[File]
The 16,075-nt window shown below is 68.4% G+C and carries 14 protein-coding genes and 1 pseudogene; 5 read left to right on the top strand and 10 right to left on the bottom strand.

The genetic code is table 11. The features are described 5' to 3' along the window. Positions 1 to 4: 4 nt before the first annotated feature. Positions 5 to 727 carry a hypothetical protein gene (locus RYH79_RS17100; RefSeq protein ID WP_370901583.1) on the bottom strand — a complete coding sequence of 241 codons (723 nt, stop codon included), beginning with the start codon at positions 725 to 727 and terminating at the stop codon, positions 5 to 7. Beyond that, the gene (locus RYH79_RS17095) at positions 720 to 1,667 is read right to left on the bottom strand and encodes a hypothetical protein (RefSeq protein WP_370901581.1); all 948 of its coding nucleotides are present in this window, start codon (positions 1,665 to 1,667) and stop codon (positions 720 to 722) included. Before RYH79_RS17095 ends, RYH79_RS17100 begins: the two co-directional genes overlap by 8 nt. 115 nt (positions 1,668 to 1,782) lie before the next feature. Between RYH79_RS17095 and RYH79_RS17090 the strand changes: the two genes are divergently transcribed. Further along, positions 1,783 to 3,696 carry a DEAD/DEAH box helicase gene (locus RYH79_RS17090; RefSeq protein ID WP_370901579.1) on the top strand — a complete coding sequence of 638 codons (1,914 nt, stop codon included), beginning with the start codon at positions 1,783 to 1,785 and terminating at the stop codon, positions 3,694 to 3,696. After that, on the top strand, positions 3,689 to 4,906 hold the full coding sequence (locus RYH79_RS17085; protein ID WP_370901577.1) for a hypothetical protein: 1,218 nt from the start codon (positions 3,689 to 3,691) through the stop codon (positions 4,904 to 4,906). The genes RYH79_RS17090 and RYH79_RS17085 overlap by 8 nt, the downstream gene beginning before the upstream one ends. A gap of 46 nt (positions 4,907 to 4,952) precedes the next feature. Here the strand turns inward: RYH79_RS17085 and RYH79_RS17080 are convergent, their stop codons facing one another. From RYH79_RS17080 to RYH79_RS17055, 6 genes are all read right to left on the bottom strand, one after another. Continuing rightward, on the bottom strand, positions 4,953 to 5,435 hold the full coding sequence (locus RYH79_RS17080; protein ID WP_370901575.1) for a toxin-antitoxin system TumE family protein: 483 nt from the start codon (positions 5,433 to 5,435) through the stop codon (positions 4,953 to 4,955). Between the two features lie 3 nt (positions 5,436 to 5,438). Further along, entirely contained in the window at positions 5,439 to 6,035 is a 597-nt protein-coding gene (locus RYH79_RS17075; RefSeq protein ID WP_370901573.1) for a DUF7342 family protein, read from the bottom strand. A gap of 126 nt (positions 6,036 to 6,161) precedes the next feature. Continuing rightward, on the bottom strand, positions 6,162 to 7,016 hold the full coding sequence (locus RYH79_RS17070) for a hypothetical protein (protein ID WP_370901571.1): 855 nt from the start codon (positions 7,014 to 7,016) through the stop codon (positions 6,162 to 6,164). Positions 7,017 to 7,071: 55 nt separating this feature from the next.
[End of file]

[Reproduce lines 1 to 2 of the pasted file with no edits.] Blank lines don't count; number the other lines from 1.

The 16,075-nt window shown below is 68.4% G+C and carries 14 protein-coding genes and 1 pseudogene; 5 read left to right on the top strand and 10 right to left on the bottom strand.

The genetic code is table 11. The features are described 5' to 3' along the window. Positions 1 to 4: 4 nt before the first annotated feature. Positions 5 to 727 carry a hypothetical protein gene (locus RYH79_RS17100; RefSeq protein ID WP_370901583.1) on the bottom strand — a complete coding sequence of 241 codons (723 nt, stop codon included), beginning with the start codon at positions 725 to 727 and terminating at the stop codon, positions 5 to 7. Beyond that, the gene (locus RYH79_RS17095) at positions 720 to 1,667 is read right to left on the bottom strand and encodes a hypothetical protein (RefSeq protein WP_370901581.1); all 948 of its coding nucleotides are present in this window, start codon (positions 1,665 to 1,667) and stop codon (positions 720 to 722) included. Before RYH79_RS17095 ends, RYH79_RS17100 begins: the two co-directional genes overlap by 8 nt. 115 nt (positions 1,668 to 1,782) lie before the next feature. Between RYH79_RS17095 and RYH79_RS17090 the strand changes: the two genes are divergently transcribed. Further along, positions 1,783 to 3,696 carry a DEAD/DEAH box helicase gene (locus RYH79_RS17090; RefSeq protein ID WP_370901579.1) on the top strand — a complete coding sequence of 638 codons (1,914 nt, stop codon included), beginning with the start codon at positions 1,783 to 1,785 and terminating at the stop codon, positions 3,694 to 3,696. After that, on the top strand, positions 3,689 to 4,906 hold the full coding sequence (locus RYH79_RS17085; protein ID WP_370901577.1) for a hypothetical protein: 1,218 nt from the start codon (positions 3,689 to 3,691) through the stop codon (positions 4,904 to 4,906). The genes RYH79_RS17090 and RYH79_RS17085 overlap by 8 nt, the downstream gene beginning before the upstream one ends. A gap of 46 nt (positions 4,907 to 4,952) precedes the next feature. Here the strand turns inward: RYH79_RS17085 and RYH79_RS17080 are convergent, their stop codons facing one another. From RYH79_RS17080 to RYH79_RS17055, 6 genes are all read right to left on the bottom strand, one after another. Continuing rightward, on the bottom strand, positions 4,953 to 5,435 hold the full coding sequence (locus RYH79_RS17080; protein ID WP_370901575.1) for a toxin-antitoxin system TumE family protein: 483 nt from the start codon (positions 5,433 to 5,435) through the stop codon (positions 4,953 to 4,955). Between the two features lie 3 nt (positions 5,436 to 5,438). Further along, entirely contained in the window at positions 5,439 to 6,035 is a 597-nt protein-coding gene (locus RYH79_RS17075; RefSeq protein ID WP_370901573.1) for a DUF7342 family protein, read from the bottom strand. A gap of 126 nt (positions 6,036 to 6,161) precedes the next feature. Continuing rightward, on the bottom strand, positions 6,162 to 7,016 hold the full coding sequence (locus RYH79_RS17070) for a hypothetical protein (protein ID WP_370901571.1): 855 nt from the start codon (positions 7,014 to 7,016) through the stop codon (positions 6,162 to 6,164). Positions 7,017 to 7,071: 55 nt separating this feature from the next.